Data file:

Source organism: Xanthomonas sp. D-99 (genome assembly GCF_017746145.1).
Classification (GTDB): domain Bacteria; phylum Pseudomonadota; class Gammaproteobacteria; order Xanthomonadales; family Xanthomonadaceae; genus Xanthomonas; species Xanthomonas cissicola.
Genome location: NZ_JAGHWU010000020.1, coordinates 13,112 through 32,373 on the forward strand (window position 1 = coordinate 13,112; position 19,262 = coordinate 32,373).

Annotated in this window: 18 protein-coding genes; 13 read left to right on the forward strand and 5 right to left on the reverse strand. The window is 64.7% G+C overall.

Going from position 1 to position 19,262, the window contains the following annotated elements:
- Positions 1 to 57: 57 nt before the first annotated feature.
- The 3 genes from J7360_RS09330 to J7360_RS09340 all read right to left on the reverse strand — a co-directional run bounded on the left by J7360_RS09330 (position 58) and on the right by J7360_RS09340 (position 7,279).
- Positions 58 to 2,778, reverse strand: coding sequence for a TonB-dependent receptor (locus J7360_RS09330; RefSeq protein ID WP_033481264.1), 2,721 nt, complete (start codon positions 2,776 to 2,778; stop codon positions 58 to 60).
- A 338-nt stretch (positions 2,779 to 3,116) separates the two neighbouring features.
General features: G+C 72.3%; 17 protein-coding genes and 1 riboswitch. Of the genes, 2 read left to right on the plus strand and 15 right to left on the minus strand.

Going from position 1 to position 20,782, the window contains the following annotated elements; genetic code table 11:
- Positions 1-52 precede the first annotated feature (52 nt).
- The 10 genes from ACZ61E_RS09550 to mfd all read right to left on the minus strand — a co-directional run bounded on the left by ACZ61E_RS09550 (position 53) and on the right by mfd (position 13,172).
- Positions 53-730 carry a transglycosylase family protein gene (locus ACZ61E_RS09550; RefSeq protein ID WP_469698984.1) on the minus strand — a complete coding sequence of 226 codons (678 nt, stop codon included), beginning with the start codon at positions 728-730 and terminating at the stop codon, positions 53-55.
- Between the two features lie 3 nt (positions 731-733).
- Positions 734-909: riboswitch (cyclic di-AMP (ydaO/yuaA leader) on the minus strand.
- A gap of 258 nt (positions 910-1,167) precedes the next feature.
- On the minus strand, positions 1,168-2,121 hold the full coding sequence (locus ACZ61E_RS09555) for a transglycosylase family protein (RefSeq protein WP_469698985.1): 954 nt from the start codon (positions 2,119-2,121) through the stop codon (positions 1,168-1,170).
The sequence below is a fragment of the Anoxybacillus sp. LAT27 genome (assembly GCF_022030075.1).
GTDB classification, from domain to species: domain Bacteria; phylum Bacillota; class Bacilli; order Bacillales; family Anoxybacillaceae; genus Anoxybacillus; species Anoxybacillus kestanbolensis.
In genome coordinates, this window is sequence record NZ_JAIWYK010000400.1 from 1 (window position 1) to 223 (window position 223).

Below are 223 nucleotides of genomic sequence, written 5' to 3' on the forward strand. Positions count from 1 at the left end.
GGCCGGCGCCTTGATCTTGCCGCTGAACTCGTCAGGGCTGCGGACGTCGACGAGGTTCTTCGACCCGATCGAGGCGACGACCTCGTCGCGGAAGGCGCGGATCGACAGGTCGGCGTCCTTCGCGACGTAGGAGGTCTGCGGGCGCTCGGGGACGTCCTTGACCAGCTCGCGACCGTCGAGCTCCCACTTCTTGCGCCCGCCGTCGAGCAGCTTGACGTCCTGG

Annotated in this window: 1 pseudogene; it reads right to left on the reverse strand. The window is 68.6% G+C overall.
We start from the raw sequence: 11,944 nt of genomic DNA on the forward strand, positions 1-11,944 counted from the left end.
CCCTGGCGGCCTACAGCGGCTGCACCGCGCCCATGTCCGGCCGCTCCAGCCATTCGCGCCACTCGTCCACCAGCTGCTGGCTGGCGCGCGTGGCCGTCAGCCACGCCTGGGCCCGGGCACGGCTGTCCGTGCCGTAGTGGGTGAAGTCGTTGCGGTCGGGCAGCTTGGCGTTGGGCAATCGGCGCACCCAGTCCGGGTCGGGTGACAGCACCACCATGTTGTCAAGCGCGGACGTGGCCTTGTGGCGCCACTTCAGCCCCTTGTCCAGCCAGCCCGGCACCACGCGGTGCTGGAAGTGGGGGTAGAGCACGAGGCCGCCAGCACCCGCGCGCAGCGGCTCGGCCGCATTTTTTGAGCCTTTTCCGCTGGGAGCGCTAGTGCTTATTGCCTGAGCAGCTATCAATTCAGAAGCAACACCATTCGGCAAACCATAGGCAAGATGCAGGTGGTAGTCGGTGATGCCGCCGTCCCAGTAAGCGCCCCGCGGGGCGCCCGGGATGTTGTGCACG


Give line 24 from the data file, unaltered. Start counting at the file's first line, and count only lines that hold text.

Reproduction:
Annotated in this window: 1 pseudogene; it reads right to left on the reverse strand. The window is 68.6% G+C overall.